stray

[strey]

verb (used without object)

noun

adjective


Origin of stray

1250–1300; (v.) Middle English strayen, aphetic variant of astraien, estraien < Middle French estraier < Vulgar Latin *extrāvagāre to wander out of bounds (see extravagant); (noun) Middle English, in part derivative of the v., in part < Anglo-French stray, Middle French estrai, derivative of estraier
Related formsstray·er, nounun·stray·ing, adjective

Synonyms for stray

1. rove, range. 2. meander. 3. err.
Dictionary.com Unabridged Based on the Random House Unabridged Dictionary, © Random House, Inc. 2019


Examples from the Web for stray

Contemporary Examples of stray

Historical Examples of stray

  • It is present in all his works, in stray letters and detached passages.

  • Her thoughts could not stray far from the letter and—from other things!

  • He did not propose to have his plans spoiled by these stray guests.

    The Little Colonel

    Annie Fellows Johnston

  • As much to me as if a stray, migratory mule had rambled into the wood and found me, and I him.

    Green Mansions

    W. H. Hudson

  • I am such a waif and stray everywhere, that I am liable to be drifted where any current may set.'

    Little Dorrit

    Charles Dickens


British Dictionary definitions for stray

stray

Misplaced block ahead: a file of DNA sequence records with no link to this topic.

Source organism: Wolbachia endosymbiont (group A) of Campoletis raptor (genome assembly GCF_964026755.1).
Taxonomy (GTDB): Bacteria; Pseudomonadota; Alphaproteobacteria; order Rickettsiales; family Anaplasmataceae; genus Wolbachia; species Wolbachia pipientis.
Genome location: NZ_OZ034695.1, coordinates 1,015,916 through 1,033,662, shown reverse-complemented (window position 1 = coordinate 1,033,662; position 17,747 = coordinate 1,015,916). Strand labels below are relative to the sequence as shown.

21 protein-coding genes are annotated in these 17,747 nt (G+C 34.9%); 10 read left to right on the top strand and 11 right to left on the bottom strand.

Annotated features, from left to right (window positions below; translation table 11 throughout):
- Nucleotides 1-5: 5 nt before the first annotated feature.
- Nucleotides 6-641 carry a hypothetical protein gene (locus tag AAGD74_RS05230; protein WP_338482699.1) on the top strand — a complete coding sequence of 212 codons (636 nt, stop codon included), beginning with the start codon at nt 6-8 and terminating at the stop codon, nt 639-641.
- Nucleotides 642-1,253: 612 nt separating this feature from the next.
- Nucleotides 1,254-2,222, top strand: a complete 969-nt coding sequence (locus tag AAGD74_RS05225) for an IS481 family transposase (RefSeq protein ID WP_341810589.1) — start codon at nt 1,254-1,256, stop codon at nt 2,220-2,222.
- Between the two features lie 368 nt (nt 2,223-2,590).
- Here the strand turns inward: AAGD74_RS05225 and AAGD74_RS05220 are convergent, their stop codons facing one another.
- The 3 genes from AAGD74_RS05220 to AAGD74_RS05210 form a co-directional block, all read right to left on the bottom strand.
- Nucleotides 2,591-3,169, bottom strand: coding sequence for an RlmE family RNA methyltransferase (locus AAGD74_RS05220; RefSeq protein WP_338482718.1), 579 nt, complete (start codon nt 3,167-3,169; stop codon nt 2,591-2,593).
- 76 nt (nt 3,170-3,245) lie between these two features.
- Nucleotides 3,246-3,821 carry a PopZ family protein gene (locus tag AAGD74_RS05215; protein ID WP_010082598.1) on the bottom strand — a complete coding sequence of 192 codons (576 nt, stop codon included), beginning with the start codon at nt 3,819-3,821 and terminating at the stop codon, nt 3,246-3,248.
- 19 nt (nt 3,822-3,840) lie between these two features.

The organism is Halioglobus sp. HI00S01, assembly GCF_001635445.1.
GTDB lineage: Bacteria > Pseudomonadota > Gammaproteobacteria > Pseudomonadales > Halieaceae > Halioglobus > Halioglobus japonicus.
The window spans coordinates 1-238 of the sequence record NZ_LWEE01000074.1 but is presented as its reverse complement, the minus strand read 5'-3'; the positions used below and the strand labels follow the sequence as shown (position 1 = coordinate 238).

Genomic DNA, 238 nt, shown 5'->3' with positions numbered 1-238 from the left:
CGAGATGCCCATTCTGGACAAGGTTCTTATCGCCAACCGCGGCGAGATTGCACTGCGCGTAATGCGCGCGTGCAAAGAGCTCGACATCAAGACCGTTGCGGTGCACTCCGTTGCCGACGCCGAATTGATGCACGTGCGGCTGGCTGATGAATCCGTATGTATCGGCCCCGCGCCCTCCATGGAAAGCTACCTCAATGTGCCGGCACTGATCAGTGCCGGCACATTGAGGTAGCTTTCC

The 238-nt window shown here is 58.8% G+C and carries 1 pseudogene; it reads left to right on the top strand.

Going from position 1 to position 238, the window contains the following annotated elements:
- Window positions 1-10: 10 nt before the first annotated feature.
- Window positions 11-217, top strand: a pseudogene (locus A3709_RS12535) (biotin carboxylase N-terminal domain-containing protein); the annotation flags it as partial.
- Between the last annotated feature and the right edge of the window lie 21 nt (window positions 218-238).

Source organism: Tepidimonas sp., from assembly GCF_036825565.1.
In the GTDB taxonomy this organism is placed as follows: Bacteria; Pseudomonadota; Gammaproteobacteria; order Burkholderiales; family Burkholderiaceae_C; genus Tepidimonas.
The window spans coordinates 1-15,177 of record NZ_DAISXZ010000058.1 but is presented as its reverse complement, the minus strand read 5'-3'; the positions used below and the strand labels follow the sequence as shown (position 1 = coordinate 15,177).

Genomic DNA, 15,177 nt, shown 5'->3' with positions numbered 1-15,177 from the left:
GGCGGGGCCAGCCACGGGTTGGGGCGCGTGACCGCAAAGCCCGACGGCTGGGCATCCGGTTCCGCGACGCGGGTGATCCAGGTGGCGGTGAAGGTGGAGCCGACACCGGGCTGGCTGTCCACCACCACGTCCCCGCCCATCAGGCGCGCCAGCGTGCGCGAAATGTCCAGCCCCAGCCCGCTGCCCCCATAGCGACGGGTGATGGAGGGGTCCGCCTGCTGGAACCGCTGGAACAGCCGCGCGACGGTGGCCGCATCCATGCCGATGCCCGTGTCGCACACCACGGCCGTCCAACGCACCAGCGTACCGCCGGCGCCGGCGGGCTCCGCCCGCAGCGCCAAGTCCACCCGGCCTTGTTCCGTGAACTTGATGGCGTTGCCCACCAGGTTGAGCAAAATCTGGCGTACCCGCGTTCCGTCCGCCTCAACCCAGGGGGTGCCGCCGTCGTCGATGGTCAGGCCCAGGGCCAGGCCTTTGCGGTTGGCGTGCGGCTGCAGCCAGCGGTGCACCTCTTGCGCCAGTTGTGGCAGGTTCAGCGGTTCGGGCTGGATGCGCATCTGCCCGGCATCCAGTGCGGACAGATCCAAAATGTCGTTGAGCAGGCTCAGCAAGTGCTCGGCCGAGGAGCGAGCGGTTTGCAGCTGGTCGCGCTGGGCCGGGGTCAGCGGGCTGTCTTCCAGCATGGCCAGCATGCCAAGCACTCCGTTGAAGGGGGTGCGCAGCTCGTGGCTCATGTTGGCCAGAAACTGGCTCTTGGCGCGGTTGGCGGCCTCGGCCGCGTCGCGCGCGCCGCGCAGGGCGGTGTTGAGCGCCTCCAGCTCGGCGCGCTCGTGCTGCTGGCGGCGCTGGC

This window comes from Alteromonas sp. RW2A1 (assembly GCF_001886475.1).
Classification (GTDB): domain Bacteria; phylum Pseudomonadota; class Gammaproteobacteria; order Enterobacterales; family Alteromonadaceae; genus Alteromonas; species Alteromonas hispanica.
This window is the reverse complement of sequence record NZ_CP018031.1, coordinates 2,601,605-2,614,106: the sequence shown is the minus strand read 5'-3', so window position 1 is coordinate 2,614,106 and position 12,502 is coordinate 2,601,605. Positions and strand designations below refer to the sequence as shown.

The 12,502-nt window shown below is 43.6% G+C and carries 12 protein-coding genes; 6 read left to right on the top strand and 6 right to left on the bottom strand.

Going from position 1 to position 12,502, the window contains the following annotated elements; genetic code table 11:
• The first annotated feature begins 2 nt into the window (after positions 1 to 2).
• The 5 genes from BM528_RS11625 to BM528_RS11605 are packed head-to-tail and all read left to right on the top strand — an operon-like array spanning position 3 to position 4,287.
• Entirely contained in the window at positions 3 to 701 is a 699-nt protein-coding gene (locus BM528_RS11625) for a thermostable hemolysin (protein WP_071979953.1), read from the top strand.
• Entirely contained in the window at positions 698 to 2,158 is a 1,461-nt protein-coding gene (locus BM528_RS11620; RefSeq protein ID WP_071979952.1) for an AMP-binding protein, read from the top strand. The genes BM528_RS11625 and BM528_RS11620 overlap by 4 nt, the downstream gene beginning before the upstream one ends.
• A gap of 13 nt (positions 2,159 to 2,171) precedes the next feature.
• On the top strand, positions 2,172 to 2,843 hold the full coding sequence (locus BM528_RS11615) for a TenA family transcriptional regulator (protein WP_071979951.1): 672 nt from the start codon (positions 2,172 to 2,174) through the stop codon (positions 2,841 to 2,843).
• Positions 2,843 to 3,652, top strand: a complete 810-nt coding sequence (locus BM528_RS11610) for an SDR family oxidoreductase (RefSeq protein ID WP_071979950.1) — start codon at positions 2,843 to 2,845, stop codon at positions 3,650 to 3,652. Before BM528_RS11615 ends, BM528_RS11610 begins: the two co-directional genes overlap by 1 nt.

verb (intr)

to wander away, as from the correct path or from a given area
to wander haphazardly
to digress from the point, lose concentration, etc
to deviate from certain moral standards

noun

  1. a domestic animal, fowl, etc, that has wandered away from its place of keeping and is lost
  2. (as modifier)stray dogs
a lost or homeless person, esp a childwaifs and strays
an isolated or random occurrence, specimen, etc, that is out of place or outside the usual pattern

adjective

scattered, random, or haphazarda stray bullet grazed his thigh
Derived Formsstrayer, noun

Word Origin for stray

C14: from Old French estraier, from Vulgar Latin estragāre (unattested), from Latin extrā- outside + vagāri to roam; see astray, extravagant, stravaig
Collins English Dictionary - Complete & Unabridged 2012 Digital Edition © William Collins Sons & Co. Ltd. 1979, 1986 © HarperCollins Publishers 1998, 2000, 2003, 2005, 2006, 2007, 2009, 2012

Word Origin and History for stray
v.

c.1300, a shortening of Old French estraier "wander about," literally "go about the streets," from estree "route, highway," from Late Latin via strata "paved road" (see street). On another theory, the Old French word is from Vulgar Latin *estragare, a contraction of *estravagare, representing Latin extra vagari "to wander outside" (see extravagant). Figurative sense of "to wander from the path of rectitude" is attested from early 14c.

n.

"domestic animal found wandering," early 13c., from Old French estraié "strayed," past participle of estraier (see stray (v.)). The adjective is first recorded c.1600.

Online Etymology Dictionary, © 2010 Douglas Harper